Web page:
Exploiting our Heritage

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Heritage exploitation

 

daya dissanayake

 

People have been creating monuments for several millennia. Reasons may have been many. Today when new statues are made the reasons may be entirely different. When the Japanese erected a memorial to former president Jayawardene it was out of respect and gratitude, for his famous speech during the conference on the San Francisco Peace Treaty in 1951.

 

Monuments are also erected in competition with rivals, or in imitation, because others are erecting them, sometimes before someone else erects some other statue in a prominent place. People also want to outdo each other. They want to erect taller larger monuments.

 

The Samadhi statue at Monaragala in Ridigama is an idea that had come to the mind of a Buddhist monk, Ven. Egodamulle Amaramoli thero. The creation of the sculpture from the 70 foot rock was undertaken by the Tamil Nadu artiste M. M. Sthapathi, who with his team had commenced work twelve years ago. Sthapathi, who too had been deeply saddened by the destruction of the Bamian statues in 2011, had been happy to undertake the task of creating the tallest Samadhi statue in Sri Lanka.

 

The reasons for the destruction of the Bamian statues are not very clear, even though the most commonly accepted explanation is religious rivalry, because a few people wanted to wipe out a part of their country's history and heritage. It could have been just the evil nature in man. We find it even in some children who just take pleasure in destruction, in destroying his toys, in torturing and killing innocent insects and small creatures, and some children never grow up.

 

The task undertaken by the monk was itself Herculean, if I may borrow a word from an alien culture. He had the imagination, and the vision to see the Samadhi Buddha seated on the face of the massive rock. But he had to find the stone carvers from India, probably because they had more experience in handling such large sculptures. In India the tradition of carving large statues in stone has continued uninterrupted, mainly in Andhra and Tamil Nadu.

 

The destruction of statues too had been occurring from the time man began to erect them, and due to many reasons. Today in our country such destruction is still happening because misguided misinformed people believe there are treasures hidden inside these ancient monuments.

 

Whether the image is like Gautama Buddha who had lived 2600 years ago, or if the statue was an exact replica of the Samadhi statue in Anuradhapura would not matter to the devotees who have begun to visit this new sacred space. For them it is an image of the Buddha, and the image would help them contemplate on the teachings of the Buddha.

 

Apart from the religious value of the image, for our historians and anthropologists this would have given a wonderful opportunity to study the process of the carving and placement of a religious sculpture in ancient times. The rituals and practices from the beginning which could have been performed at initiation and continue to be performed at various stages throughout the process. It would also be interesting to have studied the thoughts and feelings of the person who initiated the process, his fears and worries about the skill of his stone carvers, about raising funds, about acceptance of his work. It could have helped us to understand the minds of the ancient kings and the artistes who created such great works of art.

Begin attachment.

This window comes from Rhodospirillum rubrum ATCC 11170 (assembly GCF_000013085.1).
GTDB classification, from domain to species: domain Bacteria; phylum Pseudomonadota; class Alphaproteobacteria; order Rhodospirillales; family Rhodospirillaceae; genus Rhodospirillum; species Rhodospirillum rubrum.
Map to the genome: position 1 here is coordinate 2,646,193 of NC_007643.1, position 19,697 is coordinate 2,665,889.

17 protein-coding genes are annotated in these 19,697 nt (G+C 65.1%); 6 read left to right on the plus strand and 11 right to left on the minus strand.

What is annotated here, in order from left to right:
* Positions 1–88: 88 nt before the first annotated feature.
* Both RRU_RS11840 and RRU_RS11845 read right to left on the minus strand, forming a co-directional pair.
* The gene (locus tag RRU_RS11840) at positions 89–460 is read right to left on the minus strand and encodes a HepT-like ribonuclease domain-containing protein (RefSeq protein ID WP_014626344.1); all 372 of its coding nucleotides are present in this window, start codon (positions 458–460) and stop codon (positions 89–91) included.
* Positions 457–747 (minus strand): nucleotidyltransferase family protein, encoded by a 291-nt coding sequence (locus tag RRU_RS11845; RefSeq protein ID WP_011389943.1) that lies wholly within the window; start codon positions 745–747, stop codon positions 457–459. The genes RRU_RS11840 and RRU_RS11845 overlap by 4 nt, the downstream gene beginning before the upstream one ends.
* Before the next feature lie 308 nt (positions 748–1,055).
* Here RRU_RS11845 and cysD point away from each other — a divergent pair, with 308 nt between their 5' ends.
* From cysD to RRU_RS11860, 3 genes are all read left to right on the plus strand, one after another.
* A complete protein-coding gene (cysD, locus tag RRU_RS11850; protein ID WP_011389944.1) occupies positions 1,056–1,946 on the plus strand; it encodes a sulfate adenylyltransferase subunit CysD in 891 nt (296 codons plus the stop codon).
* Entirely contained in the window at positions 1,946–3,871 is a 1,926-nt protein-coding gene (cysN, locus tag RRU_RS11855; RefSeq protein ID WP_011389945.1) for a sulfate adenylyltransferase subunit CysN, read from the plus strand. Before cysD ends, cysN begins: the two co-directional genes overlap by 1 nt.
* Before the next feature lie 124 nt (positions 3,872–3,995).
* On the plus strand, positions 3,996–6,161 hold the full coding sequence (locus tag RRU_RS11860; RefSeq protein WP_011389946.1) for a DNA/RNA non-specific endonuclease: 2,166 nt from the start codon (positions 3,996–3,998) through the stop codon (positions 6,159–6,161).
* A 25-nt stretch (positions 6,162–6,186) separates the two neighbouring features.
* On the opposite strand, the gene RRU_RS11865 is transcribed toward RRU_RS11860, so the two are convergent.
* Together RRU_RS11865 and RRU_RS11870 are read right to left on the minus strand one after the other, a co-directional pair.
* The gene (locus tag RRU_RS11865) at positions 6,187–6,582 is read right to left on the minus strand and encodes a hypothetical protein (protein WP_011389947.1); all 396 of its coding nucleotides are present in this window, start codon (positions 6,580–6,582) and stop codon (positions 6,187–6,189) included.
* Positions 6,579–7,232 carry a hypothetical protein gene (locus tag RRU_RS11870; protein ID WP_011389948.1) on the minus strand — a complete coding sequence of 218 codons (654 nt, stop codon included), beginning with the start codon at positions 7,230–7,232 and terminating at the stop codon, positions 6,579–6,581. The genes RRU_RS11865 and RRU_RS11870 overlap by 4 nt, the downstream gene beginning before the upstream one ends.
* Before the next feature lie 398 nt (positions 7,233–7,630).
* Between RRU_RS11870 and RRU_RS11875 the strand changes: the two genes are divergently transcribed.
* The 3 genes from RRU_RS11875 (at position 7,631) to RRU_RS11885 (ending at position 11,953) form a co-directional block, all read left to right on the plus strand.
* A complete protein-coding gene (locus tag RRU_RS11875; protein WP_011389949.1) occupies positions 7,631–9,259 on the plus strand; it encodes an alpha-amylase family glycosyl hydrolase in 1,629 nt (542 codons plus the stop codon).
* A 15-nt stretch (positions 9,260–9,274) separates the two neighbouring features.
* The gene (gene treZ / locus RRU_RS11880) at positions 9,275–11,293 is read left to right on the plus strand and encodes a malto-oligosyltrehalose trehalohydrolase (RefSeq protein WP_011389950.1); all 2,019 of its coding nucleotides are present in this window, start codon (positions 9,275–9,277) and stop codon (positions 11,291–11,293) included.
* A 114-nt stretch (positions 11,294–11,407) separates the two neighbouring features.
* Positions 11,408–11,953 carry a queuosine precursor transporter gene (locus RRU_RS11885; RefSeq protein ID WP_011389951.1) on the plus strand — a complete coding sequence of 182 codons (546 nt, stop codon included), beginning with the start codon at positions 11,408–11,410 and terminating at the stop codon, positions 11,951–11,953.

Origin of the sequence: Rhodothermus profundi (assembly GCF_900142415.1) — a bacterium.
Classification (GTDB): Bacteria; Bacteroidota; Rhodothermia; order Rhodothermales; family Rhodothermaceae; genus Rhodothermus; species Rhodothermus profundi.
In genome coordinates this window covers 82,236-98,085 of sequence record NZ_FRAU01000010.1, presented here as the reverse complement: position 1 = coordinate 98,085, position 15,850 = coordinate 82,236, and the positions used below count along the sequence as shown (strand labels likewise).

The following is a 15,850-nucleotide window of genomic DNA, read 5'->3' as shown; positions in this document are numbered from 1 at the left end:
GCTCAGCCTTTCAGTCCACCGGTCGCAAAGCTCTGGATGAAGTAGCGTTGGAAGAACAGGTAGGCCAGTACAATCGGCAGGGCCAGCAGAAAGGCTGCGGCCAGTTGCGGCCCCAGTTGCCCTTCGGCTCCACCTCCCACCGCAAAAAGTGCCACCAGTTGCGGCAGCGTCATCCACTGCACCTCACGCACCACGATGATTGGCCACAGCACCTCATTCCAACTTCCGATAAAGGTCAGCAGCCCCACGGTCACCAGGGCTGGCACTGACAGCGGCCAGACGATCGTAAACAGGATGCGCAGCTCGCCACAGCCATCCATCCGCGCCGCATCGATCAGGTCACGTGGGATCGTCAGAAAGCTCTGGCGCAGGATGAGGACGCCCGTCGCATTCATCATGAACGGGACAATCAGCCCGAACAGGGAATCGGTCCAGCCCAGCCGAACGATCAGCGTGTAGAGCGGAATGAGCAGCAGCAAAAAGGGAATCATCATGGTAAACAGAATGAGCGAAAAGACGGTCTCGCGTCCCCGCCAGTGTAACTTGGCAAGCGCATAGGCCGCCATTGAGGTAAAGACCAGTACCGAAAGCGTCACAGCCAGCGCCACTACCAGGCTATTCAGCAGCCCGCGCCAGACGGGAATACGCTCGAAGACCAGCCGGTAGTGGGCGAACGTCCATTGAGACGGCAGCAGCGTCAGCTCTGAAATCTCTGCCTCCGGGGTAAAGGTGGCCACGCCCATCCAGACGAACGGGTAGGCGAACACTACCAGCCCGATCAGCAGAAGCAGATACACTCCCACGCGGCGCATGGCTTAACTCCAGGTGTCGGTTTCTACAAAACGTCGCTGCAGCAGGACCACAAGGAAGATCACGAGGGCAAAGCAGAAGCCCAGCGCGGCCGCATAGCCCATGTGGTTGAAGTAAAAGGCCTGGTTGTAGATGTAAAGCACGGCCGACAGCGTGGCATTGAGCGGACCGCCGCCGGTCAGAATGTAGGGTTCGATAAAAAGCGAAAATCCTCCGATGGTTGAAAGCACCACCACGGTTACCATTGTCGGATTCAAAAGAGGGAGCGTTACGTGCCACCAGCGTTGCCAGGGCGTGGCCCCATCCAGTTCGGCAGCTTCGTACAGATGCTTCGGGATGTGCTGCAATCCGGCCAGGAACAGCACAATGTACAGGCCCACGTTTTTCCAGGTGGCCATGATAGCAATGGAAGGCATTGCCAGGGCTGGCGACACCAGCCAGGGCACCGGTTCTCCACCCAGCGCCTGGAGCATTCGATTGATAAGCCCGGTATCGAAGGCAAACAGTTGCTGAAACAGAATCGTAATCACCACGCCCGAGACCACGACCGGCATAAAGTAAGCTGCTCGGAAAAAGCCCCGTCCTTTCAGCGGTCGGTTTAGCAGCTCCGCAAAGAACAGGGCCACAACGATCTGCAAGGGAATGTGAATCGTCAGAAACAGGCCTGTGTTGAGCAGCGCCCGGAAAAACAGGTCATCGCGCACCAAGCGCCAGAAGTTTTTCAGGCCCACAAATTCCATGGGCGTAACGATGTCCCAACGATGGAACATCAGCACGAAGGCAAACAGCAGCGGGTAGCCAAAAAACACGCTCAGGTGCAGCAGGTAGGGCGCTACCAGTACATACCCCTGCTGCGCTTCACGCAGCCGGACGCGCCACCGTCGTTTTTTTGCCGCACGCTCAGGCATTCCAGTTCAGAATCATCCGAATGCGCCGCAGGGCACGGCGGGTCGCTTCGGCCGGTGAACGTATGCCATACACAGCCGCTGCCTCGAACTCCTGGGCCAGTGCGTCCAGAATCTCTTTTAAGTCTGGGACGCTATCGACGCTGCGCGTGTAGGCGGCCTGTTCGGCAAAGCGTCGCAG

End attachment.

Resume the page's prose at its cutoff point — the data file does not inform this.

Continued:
The social anthropologist could have studied the gradual change in the villages and nearby towns as the work progressed and people from all over the country began to visit the site. Once it became a local tourist attraction there would have developed gradual changes in the surroundings, the trade stalls coming up near the temple, the little cottage industries for artefacts and food items and how these changes will continue to occur as the statue is completed and opened officially for tourists both local and foreign.

 

The temple is collecting donations from the visitors because they need funds to complete the task they have begun. Perhaps no one would have expected it to have taken thirteen years already and would take many more months for completion. However the priest at the Monaragala temple did not insist on a "donation". The lady at the counter did not even suggest that we make a donation, even though they needed funds.

 

Yet the question arose in my mind for the justification of the collection of Rs. 750 from a foreign visitor to see and photograph a statue which had been carved 1600 years ago. In reality we should be proud to let people around the world see this miraculous creation made by our ancestors, and which had stood the test of time for so long. Such an act, which would have arisen due to 'Tanha' or craving, demeans and insults the ancient craftsmen and the king who had initiated the project, never expecting anyone to earn money out of it.

 

In the case of the ancient statue, the premises and the statue were protected and conserved by the Department of Archaeology, and the money which the monk was collecting was apparently for the maintenance of a temple at the entrance to the ancient heritage site. The funds which were insisted upon would not only leave a bad feeling in the minds of the visitors, but such funds would only ruin the landscape and destroy the heritage value of the ancient sculpture. This is the sad situation we find at many heritage sites in the country.

 

This is also one more reason to develop digital images of such heritage sites, so that visitors need not face such unpleasant situations.

 

 

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